In 1993, factors ranging from an inadequate sewer system, a perceived slow growth in economic development and a steadily declining population caused Orion to adopt ordinances authorizing a TIF district. A substantial portion of Orion was designated as the proposed TIF district and an expert determined the district qualified as a combination blighted and conservation area. Orion adopted ordinances authorizing the district and a redevelopment project and plan. The County Board filed suit contending that Orion's ordinances violated the Act. On May 9, 1995 the trial court issued a written opinion finding that Orion's ordinances violated the Act and enjoined Orion from implementing its ordinances and collecting funds. Orion filed no post-trial motions. The trial court entered its final judgment on May 23, 1995 and Orion filed a timely notice of appeal.
Orion argues the trial court erroneously found the County Board proved by clear and convincing evidence that the proposed TIF district was neither blighted nor a conservation area. Challenging Orion's ordinances required the County Board to overcome their presumptive validity by clear and convincing evidence. Castel Properties, Ltd. v. City of Marion, 259 Ill. App. 3d 432, 631 N.E.2d 459, 197 Ill. Dec. 456 (1994). Clear and convincing evidence is that "quantum of proof that leaves no reasonable doubt in the minds of the fact finder as to the truth of the proposition stated." Bazydlo v. Volant, 164 Ill. 2d 207, 213, 647 N.E.2d 273, 276, 207 Ill. Dec. 311 (1995). The fact finder's determinations will not be disturbed unless clearly contrary to the manifest weight of the evidence. Reed-Custer Community School District No. 255-U v. City of Wilmington, 253 Ill. App. 3d 503, 625 N.E.2d 381, 192 Ill. Dec. 421 (1993). The decision of the trial court is against the manifest weight of the evidence if a review of the record clearly establishes that the decision opposite to the one reached by the trial court was the proper result. In re Knapp, 231 Ill. App. 3d 917, 596 N.E.2d 1171, 173 Ill. Dec. 292 (1992). Thus, our inquiry is whether the trial court's decision that the County Board proved by clear and convincing evidence that the TIF district was neither blighted nor a conservation area is clearly contrary to the manifest weight of the evidence.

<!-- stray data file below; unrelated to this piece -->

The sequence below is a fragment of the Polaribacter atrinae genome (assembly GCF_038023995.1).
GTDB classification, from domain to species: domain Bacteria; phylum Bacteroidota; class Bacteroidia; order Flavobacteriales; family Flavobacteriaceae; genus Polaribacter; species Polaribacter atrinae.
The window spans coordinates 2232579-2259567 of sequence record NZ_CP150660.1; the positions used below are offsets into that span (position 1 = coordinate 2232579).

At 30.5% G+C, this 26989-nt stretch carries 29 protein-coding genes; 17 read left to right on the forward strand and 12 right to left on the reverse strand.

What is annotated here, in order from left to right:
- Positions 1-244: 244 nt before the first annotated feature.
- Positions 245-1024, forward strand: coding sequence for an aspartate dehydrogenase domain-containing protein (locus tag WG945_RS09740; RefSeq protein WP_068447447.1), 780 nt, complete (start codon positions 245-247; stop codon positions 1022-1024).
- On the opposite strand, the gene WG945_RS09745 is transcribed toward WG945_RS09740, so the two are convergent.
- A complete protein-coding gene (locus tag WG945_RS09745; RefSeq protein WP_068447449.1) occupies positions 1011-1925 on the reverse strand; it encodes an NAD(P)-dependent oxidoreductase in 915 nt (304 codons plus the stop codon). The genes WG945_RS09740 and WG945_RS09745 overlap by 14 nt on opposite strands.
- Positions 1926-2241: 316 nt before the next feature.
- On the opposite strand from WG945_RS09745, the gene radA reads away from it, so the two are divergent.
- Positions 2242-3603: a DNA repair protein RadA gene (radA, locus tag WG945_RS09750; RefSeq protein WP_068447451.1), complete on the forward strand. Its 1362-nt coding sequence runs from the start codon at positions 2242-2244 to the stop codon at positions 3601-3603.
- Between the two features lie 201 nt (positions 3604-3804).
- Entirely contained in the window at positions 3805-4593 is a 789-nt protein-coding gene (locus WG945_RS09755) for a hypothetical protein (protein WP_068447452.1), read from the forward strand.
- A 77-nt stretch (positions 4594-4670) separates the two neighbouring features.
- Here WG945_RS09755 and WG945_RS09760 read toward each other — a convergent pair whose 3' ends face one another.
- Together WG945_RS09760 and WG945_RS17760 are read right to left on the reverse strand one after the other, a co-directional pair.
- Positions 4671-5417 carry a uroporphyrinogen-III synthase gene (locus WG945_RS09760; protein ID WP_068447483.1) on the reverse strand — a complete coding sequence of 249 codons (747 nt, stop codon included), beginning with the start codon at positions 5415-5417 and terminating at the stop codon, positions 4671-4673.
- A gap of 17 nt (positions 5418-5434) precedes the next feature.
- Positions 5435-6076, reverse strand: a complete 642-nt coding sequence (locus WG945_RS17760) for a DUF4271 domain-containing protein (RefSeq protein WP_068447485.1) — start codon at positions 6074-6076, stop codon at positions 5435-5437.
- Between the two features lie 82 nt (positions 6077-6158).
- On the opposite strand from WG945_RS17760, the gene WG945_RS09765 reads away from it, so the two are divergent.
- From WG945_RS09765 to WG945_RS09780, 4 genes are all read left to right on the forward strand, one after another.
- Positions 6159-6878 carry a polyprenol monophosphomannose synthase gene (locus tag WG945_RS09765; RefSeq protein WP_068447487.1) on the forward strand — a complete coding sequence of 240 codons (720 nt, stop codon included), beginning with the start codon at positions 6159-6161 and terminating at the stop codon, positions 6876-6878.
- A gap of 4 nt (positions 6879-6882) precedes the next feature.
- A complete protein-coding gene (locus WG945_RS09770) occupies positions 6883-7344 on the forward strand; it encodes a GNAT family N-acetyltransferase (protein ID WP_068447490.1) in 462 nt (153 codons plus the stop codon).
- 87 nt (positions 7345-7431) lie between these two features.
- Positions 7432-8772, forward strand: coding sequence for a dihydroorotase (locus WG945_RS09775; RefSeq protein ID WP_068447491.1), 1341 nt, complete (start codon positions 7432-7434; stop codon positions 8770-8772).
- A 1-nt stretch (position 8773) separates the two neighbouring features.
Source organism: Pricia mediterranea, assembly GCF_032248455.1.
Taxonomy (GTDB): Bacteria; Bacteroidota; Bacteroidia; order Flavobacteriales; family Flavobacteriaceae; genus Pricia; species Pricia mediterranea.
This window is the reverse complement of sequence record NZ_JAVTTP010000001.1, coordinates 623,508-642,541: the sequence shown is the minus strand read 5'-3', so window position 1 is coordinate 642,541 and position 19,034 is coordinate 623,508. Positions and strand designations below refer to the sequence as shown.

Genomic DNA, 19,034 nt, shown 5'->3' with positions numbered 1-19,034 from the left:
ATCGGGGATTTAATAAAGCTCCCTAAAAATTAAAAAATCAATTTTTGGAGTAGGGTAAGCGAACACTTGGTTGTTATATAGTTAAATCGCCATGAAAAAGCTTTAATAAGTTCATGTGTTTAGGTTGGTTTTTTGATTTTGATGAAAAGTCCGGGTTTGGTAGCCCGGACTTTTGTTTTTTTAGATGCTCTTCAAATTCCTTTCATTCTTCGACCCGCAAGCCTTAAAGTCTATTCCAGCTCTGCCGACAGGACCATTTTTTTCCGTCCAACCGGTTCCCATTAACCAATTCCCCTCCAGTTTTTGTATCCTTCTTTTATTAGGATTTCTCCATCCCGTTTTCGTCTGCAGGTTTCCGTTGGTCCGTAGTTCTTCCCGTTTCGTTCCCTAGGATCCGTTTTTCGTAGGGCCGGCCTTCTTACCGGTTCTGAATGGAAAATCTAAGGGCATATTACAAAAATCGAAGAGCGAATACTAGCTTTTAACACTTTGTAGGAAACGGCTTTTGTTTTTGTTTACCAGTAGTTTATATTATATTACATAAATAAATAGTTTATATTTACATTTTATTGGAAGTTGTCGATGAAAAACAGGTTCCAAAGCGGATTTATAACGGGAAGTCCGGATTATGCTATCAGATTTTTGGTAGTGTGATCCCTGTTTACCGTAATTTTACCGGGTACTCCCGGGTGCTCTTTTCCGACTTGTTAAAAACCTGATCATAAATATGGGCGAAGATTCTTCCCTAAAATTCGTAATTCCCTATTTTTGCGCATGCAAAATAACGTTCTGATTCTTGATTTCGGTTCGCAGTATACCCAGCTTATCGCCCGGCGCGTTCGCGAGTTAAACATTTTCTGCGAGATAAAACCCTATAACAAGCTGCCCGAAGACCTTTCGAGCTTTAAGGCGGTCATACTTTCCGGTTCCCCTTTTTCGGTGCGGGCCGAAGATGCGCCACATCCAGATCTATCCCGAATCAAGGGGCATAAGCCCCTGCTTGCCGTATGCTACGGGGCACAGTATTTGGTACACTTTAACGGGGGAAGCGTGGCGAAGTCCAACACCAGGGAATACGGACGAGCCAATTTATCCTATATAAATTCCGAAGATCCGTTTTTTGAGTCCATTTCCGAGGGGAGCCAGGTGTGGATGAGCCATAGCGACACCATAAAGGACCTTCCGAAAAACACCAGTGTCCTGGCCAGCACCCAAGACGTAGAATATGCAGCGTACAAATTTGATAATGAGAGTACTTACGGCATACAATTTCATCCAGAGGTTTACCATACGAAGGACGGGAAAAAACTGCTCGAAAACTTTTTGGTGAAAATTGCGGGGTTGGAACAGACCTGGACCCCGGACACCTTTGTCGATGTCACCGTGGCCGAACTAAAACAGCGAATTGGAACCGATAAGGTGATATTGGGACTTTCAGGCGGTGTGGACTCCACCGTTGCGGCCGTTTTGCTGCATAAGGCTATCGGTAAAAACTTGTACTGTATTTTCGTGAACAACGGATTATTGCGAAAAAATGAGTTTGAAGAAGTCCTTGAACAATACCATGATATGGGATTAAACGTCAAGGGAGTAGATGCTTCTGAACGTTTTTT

Eligibility for the Act's benefits rests upon a municipal determination that the proposed TIF district qualifies using the statutory factors enumerated above. In the case at bar, this determination was aided by both parties' reliance on guidelines promulgated by the Illinois Department of Revenue which, although intended to give guidance on sales tax increment financing districts, has an equal applicability to real property tax increment financing districts. See Wheeling v. Exchange National Bank of Chicago, 213 Ill. App. 3d 325, 333, 572 N.E.2d 966, 971, 157 Ill. Dec. 502 (1991) (tacitly approving the guidelines' use in real property tax increment financing cases). As the Department of Revenue guidelines suggest, qualifying statutory factors should be present to a meaningful extent and reasonably distributed throughout the proposed TIF district so that reasonable people will conclude that public intervention is necessary.
The trial court's opinion demonstrates it found that while isolated parcels of improved property were blighted the TIF district nonetheless did not qualify as a blighted and conservation area. For example, the trial court found Orion's characteristics study relied on loose or missing shingles, gravel drives, grass growing through the cracks in a driveway, surface cracking in driveways and sidewalks to establish the manifest presence of blighting factors within the proposed TIF district. The trial court further found twelve new building permits had issued for roofs, gutters and siding on properties Orion found blighted. Additionally, the trial court found the evidence insufficient to support a finding of inadequate utilities within the TIF district justifying the use of potential TIF revenues for a new sewer system. Finally, the accuracy of the characteristics study upon which Orion relied was called into question as testimony revealed various parcels of realty were either omitted or counted twice.
Our review of the record, including the photographic and demonstrative evidence, comports with the trial court's findings. For example, new building was occurring within the proposed TIF district signalling economic development. Further, photographs of the majority of the improved property indicates it was in routine disrepair common to many communities. While expert testimony clarified whether this disrepair statutorily qualified as "deterioration", "dilapidation" or "depreciation", we find the trial court assessed the weight of the experts' testimony and concurred with the County Board's expert view. We find no basis in the record to overturn the trial court's finding that the ...